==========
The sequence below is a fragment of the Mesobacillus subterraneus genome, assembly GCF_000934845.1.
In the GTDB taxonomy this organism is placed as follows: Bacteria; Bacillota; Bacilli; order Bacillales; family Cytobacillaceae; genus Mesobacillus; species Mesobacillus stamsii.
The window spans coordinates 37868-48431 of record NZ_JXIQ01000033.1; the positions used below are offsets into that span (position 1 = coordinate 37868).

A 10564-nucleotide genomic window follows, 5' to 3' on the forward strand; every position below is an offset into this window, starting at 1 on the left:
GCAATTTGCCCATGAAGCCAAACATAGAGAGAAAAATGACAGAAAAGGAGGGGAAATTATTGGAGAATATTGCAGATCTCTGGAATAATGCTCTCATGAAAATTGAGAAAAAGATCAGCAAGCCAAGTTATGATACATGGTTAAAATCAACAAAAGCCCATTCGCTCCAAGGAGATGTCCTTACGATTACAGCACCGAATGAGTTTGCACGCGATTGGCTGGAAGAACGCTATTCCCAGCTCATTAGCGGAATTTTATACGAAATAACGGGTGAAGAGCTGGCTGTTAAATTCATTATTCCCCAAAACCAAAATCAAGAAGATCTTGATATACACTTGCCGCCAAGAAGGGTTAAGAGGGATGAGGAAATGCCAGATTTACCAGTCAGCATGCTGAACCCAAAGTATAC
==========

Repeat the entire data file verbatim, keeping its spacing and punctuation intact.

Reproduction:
The sequence below is a fragment of the Mesobacillus subterraneus genome, assembly GCF_000934845.1.
In the GTDB taxonomy this organism is placed as follows: Bacteria; Bacillota; Bacilli; order Bacillales; family Cytobacillaceae; genus Mesobacillus; species Mesobacillus stamsii.
The window spans coordinates 37868-48431 of record NZ_JXIQ01000033.1; the positions used below are offsets into that span (position 1 = coordinate 37868).

A 10564-nucleotide genomic window follows, 5' to 3' on the forward strand; every position below is an offset into this window, starting at 1 on the left:
GCAATTTGCCCATGAAGCCAAACATAGAGAGAAAAATGACAGAAAAGGAGGGGAAATTATTGGAGAATATTGCAGATCTCTGGAATAATGCTCTCATGAAAATTGAGAAAAAGATCAGCAAGCCAAGTTATGATACATGGTTAAAATCAACAAAAGCCCATTCGCTCCAAGGAGATGTCCTTACGATTACAGCACCGAATGAGTTTGCACGCGATTGGCTGGAAGAACGCTATTCCCAGCTCATTAGCGGAATTTTATACGAAATAACGGGTGAAGAGCTGGCTGTTAAATTCATTATTCCCCAAAACCAAAATCAAGAAGATCTTGATATACACTTGCCGCCAAGAAGGGTTAAGAGGGATGAGGAAATGCCAGATTTACCAGTCAGCATGCTGAACCCAAAGTATAC